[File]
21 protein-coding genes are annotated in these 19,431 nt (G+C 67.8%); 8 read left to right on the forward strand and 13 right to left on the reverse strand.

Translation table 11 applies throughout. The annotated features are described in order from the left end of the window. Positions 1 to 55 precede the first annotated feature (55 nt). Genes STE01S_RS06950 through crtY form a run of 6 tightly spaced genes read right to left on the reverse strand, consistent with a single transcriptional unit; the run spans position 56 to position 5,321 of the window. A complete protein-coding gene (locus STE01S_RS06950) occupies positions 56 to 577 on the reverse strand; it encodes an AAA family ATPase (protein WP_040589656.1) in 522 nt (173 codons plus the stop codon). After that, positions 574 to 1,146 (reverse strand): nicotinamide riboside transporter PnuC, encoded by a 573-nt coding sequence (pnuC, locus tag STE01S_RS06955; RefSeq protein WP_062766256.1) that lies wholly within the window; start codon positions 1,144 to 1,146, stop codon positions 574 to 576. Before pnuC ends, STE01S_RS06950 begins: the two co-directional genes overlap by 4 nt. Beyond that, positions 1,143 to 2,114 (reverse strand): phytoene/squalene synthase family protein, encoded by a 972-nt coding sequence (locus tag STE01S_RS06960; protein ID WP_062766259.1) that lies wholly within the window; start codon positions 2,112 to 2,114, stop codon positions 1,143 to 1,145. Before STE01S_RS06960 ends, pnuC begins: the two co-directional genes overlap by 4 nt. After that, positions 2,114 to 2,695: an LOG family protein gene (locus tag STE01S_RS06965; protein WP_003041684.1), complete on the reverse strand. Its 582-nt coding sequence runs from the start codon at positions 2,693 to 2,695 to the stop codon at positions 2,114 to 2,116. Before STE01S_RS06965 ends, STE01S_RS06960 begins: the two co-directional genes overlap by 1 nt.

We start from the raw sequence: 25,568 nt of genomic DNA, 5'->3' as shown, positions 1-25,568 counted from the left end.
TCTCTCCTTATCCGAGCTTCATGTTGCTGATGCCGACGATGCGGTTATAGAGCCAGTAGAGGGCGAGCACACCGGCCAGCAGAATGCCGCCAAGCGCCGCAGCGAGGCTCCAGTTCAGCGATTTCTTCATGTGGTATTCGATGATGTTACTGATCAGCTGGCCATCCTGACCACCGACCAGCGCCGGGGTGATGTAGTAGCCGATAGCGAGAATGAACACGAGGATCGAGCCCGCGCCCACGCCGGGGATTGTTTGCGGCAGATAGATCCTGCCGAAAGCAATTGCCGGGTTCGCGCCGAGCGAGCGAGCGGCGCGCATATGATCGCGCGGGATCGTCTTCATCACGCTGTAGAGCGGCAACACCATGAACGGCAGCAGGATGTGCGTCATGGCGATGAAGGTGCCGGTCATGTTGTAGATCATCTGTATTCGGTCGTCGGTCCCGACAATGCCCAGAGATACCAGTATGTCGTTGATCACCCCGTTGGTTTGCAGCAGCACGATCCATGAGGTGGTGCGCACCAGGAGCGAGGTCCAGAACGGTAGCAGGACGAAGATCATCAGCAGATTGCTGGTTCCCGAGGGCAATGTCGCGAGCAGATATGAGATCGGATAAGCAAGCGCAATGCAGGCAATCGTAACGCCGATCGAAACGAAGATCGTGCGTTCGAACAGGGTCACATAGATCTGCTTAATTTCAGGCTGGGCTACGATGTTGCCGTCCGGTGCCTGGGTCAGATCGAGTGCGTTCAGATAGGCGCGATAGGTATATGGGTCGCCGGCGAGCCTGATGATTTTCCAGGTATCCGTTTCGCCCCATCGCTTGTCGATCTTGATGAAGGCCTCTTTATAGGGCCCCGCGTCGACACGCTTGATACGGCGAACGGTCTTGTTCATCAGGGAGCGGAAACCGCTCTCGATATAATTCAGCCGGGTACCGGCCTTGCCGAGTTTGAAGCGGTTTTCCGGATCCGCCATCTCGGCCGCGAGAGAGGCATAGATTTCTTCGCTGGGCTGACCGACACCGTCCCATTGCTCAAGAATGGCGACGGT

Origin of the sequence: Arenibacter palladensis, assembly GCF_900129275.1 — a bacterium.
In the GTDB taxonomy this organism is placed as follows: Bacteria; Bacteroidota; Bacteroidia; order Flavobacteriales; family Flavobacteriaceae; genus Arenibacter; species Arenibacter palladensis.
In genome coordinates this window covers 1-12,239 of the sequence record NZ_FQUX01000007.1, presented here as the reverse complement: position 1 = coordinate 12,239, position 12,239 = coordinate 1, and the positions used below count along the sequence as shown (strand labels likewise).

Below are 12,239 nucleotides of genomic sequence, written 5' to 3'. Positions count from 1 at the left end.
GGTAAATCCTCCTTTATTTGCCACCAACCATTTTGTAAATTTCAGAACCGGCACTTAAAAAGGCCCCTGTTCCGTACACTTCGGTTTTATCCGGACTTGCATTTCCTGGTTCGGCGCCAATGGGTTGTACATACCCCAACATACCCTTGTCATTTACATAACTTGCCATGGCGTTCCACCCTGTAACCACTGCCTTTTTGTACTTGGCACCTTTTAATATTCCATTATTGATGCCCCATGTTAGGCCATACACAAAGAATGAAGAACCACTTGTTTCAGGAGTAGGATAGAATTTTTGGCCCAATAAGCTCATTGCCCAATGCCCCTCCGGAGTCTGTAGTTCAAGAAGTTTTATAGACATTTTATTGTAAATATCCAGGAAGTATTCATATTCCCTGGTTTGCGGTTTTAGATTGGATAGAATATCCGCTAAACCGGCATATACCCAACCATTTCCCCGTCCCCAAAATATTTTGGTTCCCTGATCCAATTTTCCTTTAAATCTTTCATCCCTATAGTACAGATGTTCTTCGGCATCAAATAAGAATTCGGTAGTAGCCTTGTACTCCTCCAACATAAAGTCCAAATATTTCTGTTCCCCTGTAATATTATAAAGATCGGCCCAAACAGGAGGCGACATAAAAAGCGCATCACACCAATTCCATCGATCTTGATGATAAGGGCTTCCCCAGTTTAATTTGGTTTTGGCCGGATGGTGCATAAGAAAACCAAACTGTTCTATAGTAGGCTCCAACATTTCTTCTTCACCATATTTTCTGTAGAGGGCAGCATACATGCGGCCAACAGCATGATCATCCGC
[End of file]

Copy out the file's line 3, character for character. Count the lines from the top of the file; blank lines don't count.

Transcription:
We start from the raw sequence: 25,568 nt of genomic DNA, 5'->3' as shown, positions 1-25,568 counted from the left end.